IDF tightens rules of engagement

Soldiers in West Bank not allowed to fire toward stone throwers.

By
March 25, 2010 02:55
2 minute read.
idf army checkpoint palestinian passes by 298

idf checkpoint 298.88. (photo credit: AP)

 
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The IDF Central Command has modified its rules of engagement in the West Bank, setting down more stringent guidelines regarding when soldiers are allowed to open fire at Palestinians, The Jerusalem Post has learned.

According to the new guidelines, soldiers are not allowed to open fire, even in the air, toward Palestinians who are stoning them. In addition, soldiers driving in an armored jeep are not allowed to shoot at a Palestinian who is about to throw a Molotov cocktail at them.

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In the past, soldiers serving in Judea and Samaria were allowed to shoot at Palestinians throwing Molotov cocktails. They were also allowed to shoot in the air to disperse Palestinians throwing rocks.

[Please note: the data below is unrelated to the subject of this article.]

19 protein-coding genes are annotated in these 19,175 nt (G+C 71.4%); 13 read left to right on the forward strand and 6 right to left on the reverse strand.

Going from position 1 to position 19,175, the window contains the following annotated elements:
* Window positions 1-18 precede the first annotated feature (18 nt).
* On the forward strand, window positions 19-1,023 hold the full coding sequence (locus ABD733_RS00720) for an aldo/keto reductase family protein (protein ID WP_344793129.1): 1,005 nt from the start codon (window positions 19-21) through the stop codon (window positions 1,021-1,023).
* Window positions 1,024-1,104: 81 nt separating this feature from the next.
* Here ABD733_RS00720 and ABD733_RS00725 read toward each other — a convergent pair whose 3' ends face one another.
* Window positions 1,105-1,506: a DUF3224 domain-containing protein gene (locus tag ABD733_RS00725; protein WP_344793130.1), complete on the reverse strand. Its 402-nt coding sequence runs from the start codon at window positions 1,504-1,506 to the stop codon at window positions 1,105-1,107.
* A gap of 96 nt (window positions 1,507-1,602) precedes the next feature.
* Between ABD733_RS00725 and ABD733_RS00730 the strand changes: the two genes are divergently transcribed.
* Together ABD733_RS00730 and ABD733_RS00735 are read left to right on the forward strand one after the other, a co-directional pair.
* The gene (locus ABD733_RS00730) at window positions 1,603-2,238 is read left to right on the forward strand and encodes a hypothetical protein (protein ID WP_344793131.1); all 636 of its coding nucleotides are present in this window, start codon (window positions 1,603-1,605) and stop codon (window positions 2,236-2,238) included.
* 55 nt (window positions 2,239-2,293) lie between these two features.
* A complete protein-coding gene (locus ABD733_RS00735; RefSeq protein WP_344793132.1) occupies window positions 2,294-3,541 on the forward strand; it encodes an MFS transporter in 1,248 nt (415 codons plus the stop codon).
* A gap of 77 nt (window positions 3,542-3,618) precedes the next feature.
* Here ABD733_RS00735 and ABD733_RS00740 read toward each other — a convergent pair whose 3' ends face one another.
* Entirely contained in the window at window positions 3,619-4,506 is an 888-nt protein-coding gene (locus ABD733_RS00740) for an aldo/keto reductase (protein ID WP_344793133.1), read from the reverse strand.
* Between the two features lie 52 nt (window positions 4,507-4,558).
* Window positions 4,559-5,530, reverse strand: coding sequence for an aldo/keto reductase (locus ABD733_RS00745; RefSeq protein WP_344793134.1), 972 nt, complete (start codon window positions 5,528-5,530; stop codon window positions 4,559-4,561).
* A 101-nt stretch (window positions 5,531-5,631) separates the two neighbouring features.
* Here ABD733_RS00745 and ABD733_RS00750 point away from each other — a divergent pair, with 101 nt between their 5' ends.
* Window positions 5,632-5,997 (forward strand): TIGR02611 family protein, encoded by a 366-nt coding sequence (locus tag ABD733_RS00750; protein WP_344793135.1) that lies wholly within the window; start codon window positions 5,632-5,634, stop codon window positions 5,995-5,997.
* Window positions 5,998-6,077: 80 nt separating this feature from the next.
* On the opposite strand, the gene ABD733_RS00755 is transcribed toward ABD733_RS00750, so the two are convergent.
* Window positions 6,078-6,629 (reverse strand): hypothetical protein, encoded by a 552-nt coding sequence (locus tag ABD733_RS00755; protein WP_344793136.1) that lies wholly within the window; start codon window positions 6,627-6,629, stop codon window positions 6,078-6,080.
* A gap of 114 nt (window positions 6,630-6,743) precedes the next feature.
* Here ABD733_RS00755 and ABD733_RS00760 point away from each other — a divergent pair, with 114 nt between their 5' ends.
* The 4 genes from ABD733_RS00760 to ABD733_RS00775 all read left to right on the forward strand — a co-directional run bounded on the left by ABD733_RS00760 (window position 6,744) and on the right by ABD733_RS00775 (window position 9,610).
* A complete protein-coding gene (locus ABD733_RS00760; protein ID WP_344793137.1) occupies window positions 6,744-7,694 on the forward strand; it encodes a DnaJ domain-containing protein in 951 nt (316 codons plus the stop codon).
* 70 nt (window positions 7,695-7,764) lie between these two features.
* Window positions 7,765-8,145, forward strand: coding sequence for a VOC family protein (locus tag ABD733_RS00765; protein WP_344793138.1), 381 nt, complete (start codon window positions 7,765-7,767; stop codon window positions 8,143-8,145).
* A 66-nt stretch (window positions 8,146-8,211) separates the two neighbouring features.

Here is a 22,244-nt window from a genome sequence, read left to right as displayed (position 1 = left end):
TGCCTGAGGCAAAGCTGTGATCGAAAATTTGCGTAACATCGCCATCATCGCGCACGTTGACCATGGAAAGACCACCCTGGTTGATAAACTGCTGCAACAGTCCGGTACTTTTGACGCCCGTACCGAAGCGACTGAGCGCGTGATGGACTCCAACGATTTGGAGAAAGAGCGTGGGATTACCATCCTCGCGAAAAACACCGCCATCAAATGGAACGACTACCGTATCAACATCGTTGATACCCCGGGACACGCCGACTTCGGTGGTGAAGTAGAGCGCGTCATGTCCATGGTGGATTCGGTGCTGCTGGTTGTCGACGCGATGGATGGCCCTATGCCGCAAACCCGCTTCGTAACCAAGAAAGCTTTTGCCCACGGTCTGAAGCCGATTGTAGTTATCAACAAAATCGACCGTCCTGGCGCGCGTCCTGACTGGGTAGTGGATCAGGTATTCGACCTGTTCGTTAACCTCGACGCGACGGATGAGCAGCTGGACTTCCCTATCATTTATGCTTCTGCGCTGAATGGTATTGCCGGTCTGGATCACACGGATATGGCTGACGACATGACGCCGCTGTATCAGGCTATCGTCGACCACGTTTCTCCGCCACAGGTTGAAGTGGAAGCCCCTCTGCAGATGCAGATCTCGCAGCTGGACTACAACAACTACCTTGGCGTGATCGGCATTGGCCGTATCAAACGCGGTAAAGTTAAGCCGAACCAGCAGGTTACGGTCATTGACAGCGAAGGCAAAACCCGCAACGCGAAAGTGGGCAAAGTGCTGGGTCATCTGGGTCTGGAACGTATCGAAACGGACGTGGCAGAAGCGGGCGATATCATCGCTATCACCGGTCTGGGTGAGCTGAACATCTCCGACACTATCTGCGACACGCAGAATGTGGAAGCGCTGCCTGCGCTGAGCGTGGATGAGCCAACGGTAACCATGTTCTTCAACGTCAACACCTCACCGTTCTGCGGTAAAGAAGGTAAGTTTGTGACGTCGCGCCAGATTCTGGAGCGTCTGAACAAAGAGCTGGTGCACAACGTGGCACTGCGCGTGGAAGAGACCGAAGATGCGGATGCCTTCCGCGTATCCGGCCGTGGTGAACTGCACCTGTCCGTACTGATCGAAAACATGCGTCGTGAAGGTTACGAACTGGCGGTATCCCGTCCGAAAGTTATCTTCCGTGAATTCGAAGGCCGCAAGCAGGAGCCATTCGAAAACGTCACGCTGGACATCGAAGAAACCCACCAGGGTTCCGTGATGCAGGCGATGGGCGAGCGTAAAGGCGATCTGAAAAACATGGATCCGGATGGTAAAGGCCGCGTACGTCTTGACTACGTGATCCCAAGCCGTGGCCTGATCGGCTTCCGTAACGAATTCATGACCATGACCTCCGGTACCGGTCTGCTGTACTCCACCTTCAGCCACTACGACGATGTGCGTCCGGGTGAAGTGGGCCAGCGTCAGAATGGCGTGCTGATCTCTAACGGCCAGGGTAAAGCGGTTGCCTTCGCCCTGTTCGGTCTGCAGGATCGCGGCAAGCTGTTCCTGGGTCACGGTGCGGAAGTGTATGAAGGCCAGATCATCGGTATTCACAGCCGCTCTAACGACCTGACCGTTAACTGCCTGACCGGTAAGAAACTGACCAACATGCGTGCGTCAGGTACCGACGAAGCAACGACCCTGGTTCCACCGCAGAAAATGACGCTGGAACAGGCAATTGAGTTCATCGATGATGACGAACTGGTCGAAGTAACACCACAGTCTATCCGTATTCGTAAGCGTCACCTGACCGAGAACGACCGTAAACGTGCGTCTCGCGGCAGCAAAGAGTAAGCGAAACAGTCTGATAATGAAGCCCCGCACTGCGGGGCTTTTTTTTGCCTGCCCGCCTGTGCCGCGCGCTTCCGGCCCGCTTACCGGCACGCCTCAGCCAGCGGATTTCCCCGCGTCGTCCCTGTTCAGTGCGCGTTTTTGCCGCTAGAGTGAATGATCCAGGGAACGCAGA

Under the new rules of engagement, they are only allowed to open fire if the Palestinian is throwing a Molotov cocktail at a civilian car. To shoot in the air, soldiers need to first receive permission from high-ranking commanders, something not needed in the past.

The new regulations were instituted several months ago following the appointment of Maj.-Gen. Avi Mizrachi as commander of the Central Command, and to the dismay of the IDF’s tactical level, which conducts hundreds of daily patrols throughout the Palestinian Authority, often coming under a hail of rocks and the occasional Molotov cocktail.

The decision to change the rules of engagement was made in line with IDF policy to avoid violence in the West Bank as part of Israeli efforts to bolster the PA.

“The fear is that violence, shooting and casualties will stymie Israeli and Palestinian efforts to improve the situation on the ground in the West Bank,” one defense official said on Wednesday.



Also on Wednesday, the Military Police began investigating the shooting of two Palestinians on Saturday near Nablus who were killed, likely by IDF troops, during a protest. The soldiers were supposed to only use rubber bullets.

On Monday, Brig.-Gen. Nitzan Alon, commander of the Judea and Samaria Division, established a team of medical and forensic experts to probe the clashes that led to the deaths of Useid Qadus, 16, who was shot in the head, and Muhammad Qadus, also 16, who died of a wound to the chest.

The IDF stressed that soldiers were under strict orders to use rubber bullets to disperse the demonstration on Saturday. On Sunday night, IDF officers met with PA security officials and reviewed the CT scan of Qadus’s head to see if they could determine the type of bullet that was used.

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